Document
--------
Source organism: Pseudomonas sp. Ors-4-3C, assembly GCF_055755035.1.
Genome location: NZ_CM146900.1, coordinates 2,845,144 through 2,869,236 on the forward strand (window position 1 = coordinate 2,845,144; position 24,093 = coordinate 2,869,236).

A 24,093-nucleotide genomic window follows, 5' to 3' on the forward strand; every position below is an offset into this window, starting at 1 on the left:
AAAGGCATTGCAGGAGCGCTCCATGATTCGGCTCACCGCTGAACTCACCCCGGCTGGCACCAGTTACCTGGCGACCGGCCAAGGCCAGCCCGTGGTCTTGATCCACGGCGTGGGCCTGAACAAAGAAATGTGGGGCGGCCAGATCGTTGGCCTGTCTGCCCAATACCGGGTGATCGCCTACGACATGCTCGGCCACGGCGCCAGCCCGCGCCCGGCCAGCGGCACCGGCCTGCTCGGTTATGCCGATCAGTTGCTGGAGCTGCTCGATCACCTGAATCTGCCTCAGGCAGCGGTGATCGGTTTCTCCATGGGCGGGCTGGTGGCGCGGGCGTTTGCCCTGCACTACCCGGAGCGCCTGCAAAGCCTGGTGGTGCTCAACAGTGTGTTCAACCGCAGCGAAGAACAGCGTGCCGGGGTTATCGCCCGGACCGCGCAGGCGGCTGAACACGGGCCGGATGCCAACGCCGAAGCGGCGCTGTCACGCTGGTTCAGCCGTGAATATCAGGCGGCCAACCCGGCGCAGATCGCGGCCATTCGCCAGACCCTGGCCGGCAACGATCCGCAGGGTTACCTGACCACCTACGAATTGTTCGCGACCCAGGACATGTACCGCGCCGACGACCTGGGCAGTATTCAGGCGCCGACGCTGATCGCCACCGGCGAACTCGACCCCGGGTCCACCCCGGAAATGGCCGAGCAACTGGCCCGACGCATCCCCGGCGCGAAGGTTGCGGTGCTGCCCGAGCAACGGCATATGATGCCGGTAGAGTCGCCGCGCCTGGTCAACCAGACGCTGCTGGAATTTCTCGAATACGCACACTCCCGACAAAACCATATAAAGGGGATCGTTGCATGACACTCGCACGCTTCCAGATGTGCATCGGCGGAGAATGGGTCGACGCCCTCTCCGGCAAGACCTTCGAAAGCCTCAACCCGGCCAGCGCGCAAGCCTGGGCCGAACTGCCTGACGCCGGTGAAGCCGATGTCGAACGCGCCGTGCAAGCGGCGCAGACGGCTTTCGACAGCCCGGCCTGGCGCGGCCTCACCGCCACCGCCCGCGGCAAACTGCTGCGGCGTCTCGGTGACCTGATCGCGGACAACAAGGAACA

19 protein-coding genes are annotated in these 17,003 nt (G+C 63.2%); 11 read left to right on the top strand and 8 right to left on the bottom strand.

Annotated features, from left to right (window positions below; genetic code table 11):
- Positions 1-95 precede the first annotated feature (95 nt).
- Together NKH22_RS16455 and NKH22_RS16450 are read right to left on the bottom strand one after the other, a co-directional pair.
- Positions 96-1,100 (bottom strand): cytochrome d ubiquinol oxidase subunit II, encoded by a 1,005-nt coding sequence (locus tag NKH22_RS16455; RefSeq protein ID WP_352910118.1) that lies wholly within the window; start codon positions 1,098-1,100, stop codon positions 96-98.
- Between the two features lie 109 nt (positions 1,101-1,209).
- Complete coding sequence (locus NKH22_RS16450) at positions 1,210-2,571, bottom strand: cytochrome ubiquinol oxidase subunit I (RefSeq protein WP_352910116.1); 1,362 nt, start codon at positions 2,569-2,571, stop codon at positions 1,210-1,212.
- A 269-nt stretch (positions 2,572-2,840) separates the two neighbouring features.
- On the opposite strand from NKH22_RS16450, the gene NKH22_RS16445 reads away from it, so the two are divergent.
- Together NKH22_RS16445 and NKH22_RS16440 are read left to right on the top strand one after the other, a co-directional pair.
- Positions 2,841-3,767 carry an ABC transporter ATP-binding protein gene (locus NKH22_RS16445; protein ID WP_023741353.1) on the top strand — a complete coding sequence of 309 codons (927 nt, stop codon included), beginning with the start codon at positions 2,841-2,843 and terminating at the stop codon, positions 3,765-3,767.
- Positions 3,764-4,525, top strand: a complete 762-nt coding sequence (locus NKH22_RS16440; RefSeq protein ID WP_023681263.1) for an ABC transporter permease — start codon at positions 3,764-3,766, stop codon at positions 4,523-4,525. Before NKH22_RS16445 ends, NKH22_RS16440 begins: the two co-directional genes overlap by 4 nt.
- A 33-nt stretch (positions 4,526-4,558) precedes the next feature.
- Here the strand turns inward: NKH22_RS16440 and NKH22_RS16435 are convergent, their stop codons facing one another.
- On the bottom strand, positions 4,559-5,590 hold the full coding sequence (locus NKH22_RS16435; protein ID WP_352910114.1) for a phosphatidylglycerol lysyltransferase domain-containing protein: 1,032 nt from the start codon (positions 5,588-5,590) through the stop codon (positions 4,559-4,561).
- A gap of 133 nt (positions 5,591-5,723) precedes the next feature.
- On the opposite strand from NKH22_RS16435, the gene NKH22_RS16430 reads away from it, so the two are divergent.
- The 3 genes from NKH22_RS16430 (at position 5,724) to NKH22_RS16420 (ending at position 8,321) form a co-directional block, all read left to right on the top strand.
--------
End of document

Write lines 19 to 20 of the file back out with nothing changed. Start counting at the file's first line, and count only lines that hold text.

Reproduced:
- On the bottom strand, positions 4,559-5,590 hold the full coding sequence (locus NKH22_RS16435; protein ID WP_352910114.1) for a phosphatidylglycerol lysyltransferase domain-containing protein: 1,032 nt from the start codon (positions 5,588-5,590) through the stop codon (positions 4,559-4,561).
- A gap of 133 nt (positions 5,591-5,723) precedes the next feature.